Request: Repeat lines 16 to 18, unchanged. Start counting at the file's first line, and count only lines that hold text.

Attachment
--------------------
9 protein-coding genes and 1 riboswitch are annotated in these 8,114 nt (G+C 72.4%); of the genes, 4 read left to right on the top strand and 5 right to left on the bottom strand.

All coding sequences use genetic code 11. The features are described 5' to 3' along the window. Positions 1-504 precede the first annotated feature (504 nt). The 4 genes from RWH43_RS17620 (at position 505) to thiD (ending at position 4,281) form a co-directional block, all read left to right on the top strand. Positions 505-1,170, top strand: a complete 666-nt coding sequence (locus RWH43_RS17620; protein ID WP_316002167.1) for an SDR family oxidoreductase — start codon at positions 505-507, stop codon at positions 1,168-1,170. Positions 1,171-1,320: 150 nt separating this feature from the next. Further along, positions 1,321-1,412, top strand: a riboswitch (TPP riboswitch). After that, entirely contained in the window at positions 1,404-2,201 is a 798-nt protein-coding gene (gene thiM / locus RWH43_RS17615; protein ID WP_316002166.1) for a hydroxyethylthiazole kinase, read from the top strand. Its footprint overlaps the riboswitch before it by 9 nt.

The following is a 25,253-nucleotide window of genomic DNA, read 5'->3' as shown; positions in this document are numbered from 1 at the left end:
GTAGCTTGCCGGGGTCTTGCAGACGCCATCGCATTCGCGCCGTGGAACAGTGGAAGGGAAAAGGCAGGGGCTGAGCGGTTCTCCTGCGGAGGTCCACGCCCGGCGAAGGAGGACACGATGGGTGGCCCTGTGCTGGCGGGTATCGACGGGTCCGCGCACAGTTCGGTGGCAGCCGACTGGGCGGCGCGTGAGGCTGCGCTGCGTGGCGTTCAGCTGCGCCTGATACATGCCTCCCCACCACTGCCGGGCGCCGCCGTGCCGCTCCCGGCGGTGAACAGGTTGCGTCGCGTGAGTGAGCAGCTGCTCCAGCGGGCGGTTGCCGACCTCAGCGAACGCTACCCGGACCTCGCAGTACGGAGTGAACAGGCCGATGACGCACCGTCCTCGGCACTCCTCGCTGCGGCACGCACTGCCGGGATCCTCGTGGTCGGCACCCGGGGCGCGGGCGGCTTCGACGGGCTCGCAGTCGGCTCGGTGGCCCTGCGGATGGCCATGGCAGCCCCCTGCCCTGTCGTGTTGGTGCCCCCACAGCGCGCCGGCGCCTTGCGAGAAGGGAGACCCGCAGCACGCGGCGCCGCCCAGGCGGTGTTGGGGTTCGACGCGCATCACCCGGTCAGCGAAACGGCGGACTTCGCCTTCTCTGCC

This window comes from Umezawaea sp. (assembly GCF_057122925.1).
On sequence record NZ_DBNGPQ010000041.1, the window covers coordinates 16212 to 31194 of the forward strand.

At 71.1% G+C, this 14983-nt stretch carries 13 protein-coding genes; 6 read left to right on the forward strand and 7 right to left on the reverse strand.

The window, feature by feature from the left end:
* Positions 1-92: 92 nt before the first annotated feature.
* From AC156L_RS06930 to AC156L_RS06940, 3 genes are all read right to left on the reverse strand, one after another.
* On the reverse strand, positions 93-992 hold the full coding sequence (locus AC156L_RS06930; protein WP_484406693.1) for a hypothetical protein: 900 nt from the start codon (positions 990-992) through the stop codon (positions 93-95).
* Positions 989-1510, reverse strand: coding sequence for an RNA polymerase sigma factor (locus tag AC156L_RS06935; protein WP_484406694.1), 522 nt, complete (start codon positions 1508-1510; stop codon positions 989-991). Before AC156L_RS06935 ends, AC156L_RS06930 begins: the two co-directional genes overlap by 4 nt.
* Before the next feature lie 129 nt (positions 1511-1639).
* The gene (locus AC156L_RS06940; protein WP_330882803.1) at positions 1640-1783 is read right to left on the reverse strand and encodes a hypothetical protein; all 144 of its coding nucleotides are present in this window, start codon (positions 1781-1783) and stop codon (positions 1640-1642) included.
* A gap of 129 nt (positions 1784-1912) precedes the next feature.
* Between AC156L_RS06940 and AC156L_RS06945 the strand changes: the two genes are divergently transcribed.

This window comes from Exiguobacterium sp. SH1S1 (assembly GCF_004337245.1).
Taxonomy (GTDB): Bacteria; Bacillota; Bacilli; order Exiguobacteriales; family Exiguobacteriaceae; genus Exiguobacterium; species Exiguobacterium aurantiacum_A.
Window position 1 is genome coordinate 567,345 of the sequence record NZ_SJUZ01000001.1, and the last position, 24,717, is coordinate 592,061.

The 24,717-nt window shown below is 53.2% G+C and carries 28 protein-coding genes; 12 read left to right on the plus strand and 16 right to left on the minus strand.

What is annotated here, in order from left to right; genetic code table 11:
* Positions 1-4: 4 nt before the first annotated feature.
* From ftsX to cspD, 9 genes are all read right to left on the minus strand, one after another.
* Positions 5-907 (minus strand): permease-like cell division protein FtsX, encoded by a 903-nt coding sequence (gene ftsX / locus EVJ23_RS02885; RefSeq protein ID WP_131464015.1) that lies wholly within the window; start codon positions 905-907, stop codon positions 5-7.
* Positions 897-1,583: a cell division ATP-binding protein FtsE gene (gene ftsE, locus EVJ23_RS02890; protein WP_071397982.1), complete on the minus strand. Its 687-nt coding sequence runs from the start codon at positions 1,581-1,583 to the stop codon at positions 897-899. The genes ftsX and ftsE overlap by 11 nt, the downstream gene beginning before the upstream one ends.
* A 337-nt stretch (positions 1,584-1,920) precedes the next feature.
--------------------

* Between AC156L_RS06940 and AC156L_RS06945 the strand changes: the two genes are divergently transcribed.

This window comes from Exiguobacterium sp. SH1S1 (assembly GCF_004337245.1).
Taxonomy (GTDB): Bacteria; Bacillota; Bacilli; order Exiguobacteriales; family Exiguobacteriaceae; genus Exiguobacterium; species Exiguobacterium aurantiacum_A.